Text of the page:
Day 9 |
Jul 31, 2011

Monacobreen, Svalbard

By Robin Aiello, Marine Biologist

Co-ordinates: 79º 31.38’ N, 012º23.45’E
Weather: Sunny with intermittent overcast skies
Air Temperature: 10º C

We have been so incredibly lucky with the weather this cruise! Today, once again, we woke up to sunny skies. Our plan was to scout the Andoyane Islands early in the morning to look for polar bears. This group of small islands near the opening of Woodfjorden often has polar bears wandering the coastlines. In the past I have had some wonderful sightings there, so I was eagerly listening to the radio hoping to hear that someone had spotted a bear.

The Bear Guards were up on the Bridge early in the morning, but did not see any bears as the ship sailed in. So, at 8:00am, several Zodiacs were lowered and a scouting team headed out for a closer look in some of the bays and inlets. Unfortunately, after an hour, they had still not seen any bears, so Robin West, our Expedition Leader, decided to make the most of the fine weather and sail further into Liefdefjorden to Monacobreen for a late morning Zodiac tour.

Monacobreen is a beautiful glacier and definitely one of my favourites, with its steep cliffs and highly convoluted terrain. Monacobreen is one of the largest glaciers in Svalbard with a 5km front. It was named after Prince Albert I of Monaco in recognition of his support of Spitsbergen research. The Prince took a personal interest in Svalbard and funded much of the early research efforts.

As always, there were quite a few large icebergs floating past the ship, indicating that the glacier front was recently active with calving. Soon after anchoring, we had loaded up the Zodiacs and were off for our tour. I decided to take my guests to the far edge and slowly cruise the entire 5km length so that they could see just how magnificent it is. As we were cruising along we could hear the occasional gunshot-like blasts of calving, but could not see where they were coming from until we approached the other end of the glacier.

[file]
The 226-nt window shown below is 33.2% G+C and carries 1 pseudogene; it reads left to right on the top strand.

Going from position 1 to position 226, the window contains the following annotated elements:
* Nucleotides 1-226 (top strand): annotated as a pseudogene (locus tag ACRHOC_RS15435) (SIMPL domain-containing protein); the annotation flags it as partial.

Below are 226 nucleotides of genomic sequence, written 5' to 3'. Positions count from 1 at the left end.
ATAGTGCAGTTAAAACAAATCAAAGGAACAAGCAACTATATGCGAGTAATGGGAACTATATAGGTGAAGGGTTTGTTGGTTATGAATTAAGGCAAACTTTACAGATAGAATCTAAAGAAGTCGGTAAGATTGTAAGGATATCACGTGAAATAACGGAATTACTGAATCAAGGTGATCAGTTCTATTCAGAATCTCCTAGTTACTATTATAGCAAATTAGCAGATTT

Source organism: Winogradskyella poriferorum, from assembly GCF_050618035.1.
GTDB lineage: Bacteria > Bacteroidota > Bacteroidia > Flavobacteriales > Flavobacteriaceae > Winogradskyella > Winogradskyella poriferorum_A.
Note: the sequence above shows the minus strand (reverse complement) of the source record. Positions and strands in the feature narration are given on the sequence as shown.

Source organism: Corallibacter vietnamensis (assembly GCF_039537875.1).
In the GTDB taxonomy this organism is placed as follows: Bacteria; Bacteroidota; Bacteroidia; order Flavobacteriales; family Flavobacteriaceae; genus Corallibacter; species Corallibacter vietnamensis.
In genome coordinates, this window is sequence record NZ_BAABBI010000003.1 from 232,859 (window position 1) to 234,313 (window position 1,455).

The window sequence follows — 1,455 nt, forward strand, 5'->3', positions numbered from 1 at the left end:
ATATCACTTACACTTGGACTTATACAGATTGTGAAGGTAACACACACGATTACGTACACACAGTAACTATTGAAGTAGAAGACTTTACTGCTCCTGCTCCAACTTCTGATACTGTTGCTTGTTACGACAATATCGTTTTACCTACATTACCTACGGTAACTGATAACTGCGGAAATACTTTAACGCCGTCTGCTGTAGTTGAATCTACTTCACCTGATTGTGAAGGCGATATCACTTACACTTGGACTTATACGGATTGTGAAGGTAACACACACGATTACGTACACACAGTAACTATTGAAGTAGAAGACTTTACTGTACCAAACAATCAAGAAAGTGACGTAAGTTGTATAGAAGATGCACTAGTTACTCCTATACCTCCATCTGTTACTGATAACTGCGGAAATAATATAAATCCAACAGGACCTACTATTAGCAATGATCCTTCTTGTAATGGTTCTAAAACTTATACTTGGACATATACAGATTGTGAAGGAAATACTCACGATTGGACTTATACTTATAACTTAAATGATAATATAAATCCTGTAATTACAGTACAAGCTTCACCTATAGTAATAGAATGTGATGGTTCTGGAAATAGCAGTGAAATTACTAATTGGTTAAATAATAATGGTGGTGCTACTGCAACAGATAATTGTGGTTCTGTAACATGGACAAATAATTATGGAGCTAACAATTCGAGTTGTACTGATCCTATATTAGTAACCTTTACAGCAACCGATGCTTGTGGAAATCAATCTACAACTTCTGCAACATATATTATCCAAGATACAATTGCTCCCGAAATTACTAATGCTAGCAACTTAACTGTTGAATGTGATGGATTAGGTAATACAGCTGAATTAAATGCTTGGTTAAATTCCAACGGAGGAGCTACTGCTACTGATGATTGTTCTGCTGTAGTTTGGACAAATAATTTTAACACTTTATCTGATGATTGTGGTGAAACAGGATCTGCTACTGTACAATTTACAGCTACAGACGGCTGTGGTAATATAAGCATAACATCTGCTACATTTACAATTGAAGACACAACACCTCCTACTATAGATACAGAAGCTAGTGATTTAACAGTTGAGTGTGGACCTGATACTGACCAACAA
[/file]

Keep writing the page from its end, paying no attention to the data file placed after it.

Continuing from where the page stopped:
Suddenly, as I was approaching on of the caves, I noticed some small pieces of ice falling from the cave’s roof. So, I shut the engine down and simply floated – waiting… waiting… suddenly the falling pieces got bigger and bigger (accompanied by great loud blasts of sound) when all of a sudden, without any real warning, the entire roof of the cave fell in with a great echoing bang! Fantastic!!

We watched in awe as the large flock of gulls took flight and flew past us in a frenzy. Within seconds the action was over and the seas calmed, and it looked like nothing at all had happened. We were lucky to be in the right place at the right time to see that.

After the Zodiac tours, it was only a short 45 minutes before the Expedition Team was back on standby and jumping onto Zodiacs once again for another tour – this time to take a closer look at a polar bear that two of our staff had spotted while scouting when we were at the glacier front.

The large male bear was high up the scree slope in a green vegetation patch underneath a cliff with nesting kittiwake gulls. He was not very active – spending most of the time lying down amongst the boulders and only giving us views of his rump!

But, while we were waiting to see if he would wake up again, a feisty young bearded seal entertained us. The seal kept approaching the Zodiac underwater and poking its head up to look at us. On several occasions the seal popped right up out of the water and splashed back as if breaching like a whale. Then it would approach us again from another side and splash some more. We got some wonderful, close looks at the seal’s beautiful face, with its long white whiskers and dark grey eyes. Although there are plenty of bearded seals in these waters, it is relatively unusual to get such good views of one. It was a fantastic finish to the day’s Zodiac activities.

At 7:00pm we got all dressed up and attended the Captain’s Farewell Cocktail Party. There was a lot of laughter and happy faces as people recounted some of the great things we had seen over the past few days. And who knows what we’ll see tomorrow when we make another landing at Alkhornet before heading into Longyearbyen…